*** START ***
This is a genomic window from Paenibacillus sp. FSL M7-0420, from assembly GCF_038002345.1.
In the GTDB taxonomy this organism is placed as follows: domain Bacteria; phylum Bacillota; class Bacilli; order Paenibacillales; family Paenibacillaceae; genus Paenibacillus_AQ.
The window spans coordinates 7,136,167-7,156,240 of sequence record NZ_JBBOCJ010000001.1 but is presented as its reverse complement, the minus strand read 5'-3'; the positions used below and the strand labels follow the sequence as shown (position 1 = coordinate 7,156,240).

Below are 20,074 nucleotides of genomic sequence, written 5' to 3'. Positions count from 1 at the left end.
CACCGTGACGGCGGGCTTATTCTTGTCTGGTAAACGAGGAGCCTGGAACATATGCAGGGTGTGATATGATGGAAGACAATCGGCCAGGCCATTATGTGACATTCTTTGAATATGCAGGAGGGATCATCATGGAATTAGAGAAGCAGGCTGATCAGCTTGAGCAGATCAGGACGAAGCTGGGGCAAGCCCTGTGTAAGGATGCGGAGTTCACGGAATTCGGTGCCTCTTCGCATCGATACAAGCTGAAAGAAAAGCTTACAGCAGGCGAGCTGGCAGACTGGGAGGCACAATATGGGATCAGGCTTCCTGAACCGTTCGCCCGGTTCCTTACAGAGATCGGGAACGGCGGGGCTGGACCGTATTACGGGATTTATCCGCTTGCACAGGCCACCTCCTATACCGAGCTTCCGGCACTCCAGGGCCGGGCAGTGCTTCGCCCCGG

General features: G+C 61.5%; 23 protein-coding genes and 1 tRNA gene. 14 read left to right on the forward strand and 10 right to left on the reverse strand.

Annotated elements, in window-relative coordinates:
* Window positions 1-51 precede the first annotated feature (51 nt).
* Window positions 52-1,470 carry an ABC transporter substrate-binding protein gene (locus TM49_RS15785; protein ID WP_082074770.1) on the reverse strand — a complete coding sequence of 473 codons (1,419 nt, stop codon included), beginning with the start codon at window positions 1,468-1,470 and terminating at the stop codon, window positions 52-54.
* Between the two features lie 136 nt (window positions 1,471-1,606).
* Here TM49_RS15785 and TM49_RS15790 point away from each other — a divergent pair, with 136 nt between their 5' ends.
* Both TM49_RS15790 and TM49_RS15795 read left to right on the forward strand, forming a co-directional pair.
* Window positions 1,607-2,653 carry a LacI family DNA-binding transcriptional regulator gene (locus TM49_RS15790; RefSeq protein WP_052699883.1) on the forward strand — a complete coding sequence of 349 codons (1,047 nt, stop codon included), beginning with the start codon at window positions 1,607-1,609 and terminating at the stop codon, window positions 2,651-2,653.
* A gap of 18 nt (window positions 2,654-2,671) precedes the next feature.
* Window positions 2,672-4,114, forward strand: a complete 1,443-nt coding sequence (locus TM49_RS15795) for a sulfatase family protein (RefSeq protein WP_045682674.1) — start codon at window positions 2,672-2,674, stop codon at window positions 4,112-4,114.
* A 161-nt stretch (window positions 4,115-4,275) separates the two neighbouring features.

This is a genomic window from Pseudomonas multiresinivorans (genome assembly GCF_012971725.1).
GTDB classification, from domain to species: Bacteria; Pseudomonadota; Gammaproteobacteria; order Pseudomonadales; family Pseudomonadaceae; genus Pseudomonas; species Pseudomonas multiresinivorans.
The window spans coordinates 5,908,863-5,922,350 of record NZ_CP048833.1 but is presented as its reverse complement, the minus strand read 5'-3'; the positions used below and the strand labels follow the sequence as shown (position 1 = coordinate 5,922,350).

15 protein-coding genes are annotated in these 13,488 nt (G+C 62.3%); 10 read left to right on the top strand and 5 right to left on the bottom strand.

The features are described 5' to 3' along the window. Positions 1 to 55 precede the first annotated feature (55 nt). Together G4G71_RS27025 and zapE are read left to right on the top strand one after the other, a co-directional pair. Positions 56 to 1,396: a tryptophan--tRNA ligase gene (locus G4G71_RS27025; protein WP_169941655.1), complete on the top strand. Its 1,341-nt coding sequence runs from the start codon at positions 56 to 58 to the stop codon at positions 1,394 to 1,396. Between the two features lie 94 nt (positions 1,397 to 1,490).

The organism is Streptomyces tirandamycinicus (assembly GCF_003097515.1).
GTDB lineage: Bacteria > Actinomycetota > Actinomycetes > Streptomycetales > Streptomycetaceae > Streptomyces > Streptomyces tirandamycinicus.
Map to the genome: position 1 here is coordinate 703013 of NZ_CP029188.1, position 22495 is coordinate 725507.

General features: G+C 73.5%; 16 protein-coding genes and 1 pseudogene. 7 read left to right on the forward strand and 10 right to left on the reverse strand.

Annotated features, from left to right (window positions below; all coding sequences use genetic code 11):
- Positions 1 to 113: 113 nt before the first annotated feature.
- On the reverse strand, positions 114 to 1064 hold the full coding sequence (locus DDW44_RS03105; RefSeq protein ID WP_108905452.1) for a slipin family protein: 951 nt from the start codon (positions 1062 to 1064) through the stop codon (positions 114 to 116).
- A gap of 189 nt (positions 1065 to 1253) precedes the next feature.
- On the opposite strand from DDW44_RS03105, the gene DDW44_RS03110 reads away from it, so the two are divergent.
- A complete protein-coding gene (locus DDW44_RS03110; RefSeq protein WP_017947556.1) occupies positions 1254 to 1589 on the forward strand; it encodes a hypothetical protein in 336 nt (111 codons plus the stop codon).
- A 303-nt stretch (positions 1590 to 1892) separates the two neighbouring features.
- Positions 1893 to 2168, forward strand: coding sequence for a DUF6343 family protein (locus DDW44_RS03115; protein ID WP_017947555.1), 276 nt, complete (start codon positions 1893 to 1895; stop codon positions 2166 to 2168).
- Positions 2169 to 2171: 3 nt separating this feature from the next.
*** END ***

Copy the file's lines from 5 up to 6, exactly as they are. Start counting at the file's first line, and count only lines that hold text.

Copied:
CACCGTGACGGCGGGCTTATTCTTGTCTGGTAAACGAGGAGCCTGGAACATATGCAGGGTGTGATATGATGGAAGACAATCGGCCAGGCCATTATGTGACATTCTTTGAATATGCAGGAGGGATCATCATGGAATTAGAGAAGCAGGCTGATCAGCTTGAGCAGATCAGGACGAAGCTGGGGCAAGCCCTGTGTAAGGATGCGGAGTTCACGGAATTCGGTGCCTCTTCGCATCGATACAAGCTGAAAGAAAAGCTTACAGCAGGCGAGCTGGCAGACTGGGAGGCACAATATGGGATCAGGCTTCCTGAACCGTTCGCCCGGTTCCTTACAGAGATCGGGAACGGCGGGGCTGGACCGTATTACGGGATTTATCCGCTTGCACAGGCCACCTCCTATACCGAGCTTCCGGCACTCCAGGGCCGGGCAGTGCTTCGCCCCGG

General features: G+C 61.5%; 23 protein-coding genes and 1 tRNA gene. 14 read left to right on the forward strand and 10 right to left on the reverse strand.